A Taste of Fierce Conversations®

A Taste of Fierce Conversations® Have you ever avoided a conversation because it was too risky, too scary, too emotional or you just plain didn’t know how to begin it?  I know I have! Most of us just aren’t taught how to have the “real” conversations in our lives, you know, the ones that truly advance our careers, relationships and lives; and the models we have via family, television and the movies sure don’t give us the skills we seek.  As a result, too many of us have careers go down hill, or relationships dissolve, or friendships fade into the past because we don’t know how to talk about something that is truly meaningful and important.  What if that could change? The Sufi poet Rumi once said: “Out there beyond ideas of right doing and wrong doing there is a field.  I’ll meet you there!”  What would it take to get past the judgment we have of each other, of the ideas of right and wrong, and actually meet people in a place where we can connect as humans – not ideas, labels or our past? What would it be like to seek connection and understanding; to build relationship over “rightness?”  There is a secret to achieving this and it starts and ends with the focus on the relationship. Ask yourself this simple question: Is what I am about to do or say going to enrich the relationship at the center of the issue? If there answer is no, are you willing to try something different? If the answer to that second question is yes, then I would like...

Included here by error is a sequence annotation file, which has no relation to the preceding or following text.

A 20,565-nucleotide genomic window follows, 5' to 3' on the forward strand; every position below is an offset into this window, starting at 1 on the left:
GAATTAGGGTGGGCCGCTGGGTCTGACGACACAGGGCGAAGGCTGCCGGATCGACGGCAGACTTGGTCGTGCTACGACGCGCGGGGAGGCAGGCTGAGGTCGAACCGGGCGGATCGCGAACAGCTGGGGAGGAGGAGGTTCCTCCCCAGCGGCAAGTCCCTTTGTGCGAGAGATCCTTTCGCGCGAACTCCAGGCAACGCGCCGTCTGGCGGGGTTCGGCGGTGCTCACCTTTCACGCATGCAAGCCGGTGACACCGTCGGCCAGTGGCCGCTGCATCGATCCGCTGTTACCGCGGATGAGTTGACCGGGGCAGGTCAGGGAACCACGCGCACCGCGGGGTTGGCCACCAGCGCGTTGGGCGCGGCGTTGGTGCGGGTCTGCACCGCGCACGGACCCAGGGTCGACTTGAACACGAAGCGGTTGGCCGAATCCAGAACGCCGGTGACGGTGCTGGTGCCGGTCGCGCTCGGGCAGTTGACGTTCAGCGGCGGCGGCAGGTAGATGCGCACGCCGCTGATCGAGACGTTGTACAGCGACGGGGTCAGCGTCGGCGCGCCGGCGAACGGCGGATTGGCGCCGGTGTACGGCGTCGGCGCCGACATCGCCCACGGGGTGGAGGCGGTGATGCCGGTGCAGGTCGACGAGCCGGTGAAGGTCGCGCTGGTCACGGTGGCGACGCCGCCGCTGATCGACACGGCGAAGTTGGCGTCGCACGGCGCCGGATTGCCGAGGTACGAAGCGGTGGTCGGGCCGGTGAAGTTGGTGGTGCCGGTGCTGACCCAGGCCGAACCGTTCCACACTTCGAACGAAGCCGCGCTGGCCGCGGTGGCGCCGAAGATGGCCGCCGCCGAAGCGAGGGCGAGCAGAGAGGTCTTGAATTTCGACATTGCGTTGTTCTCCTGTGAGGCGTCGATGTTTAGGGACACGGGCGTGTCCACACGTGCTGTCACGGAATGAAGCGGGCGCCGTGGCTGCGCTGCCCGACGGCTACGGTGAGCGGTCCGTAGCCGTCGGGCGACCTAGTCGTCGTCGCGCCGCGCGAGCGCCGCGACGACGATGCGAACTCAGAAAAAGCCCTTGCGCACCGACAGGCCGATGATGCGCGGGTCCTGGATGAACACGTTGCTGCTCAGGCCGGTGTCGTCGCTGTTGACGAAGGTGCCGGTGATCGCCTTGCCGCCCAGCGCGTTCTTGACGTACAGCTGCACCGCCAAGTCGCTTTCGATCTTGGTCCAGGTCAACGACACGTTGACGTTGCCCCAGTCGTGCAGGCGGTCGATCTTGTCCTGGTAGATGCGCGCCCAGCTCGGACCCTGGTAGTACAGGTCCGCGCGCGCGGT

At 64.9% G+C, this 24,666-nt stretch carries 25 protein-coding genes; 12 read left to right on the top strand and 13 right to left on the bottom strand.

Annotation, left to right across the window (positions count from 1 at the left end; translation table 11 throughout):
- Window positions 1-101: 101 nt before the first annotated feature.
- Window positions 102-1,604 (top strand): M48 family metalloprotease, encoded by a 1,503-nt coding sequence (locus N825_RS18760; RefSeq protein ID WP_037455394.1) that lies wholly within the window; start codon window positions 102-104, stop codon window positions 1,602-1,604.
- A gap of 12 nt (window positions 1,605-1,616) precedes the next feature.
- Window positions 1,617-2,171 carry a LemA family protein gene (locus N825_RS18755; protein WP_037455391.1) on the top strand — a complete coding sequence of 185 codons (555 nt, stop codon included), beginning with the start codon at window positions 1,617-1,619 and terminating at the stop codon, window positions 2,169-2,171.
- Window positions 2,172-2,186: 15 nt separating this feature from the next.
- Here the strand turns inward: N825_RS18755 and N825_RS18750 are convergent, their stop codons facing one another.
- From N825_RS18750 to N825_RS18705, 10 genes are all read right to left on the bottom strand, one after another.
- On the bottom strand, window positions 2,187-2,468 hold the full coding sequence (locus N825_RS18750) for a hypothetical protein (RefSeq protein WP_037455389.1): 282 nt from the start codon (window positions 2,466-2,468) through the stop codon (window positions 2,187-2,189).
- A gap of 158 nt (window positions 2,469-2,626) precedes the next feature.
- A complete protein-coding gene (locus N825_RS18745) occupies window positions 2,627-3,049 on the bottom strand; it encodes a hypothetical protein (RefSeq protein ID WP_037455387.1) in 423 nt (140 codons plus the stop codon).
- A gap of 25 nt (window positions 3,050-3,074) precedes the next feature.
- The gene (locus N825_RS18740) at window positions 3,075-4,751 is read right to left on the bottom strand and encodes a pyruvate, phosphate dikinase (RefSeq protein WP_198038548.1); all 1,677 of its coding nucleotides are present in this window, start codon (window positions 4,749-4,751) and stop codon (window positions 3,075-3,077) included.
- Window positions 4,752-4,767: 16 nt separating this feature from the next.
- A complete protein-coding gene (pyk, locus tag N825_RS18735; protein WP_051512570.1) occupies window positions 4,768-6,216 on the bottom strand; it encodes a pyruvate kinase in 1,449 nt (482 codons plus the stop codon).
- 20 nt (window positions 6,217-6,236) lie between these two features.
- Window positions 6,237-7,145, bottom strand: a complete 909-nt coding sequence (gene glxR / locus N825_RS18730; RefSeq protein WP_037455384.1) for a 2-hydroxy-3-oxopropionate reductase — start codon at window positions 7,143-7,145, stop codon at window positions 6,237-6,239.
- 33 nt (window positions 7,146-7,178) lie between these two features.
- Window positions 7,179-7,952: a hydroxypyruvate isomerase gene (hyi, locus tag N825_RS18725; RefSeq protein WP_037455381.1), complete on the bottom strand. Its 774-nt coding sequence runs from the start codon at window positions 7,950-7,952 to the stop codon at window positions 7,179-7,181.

Concorde Career Institute Graduation Speech (Video)

Concorde Career Institute Graduation Speech (Video)

Last year I had the honor of speaking at the graduation ceremony for a local career college here in Portland. The response was outstanding and they have since asked me back a number of times to speak at graduations as well as to run a three hour in-service workshop for the faculty. Here are just a few of the comments the faculty had to say in response to the workshop: “The best in-service we have had, rewarding” “Just what I needed” The most positive impact on me was “the speaker’s ability to inspire!” “This is far more valuable to me than a personality assessment, which we have done. Has real application potential, Great Job!” The speech is based on the principles of H.U.M.A.N. Strategies of which perspectives is just one. If you would like to learn more, or bring this message to your organization, group, school, church or conference, please contact feel free to contact...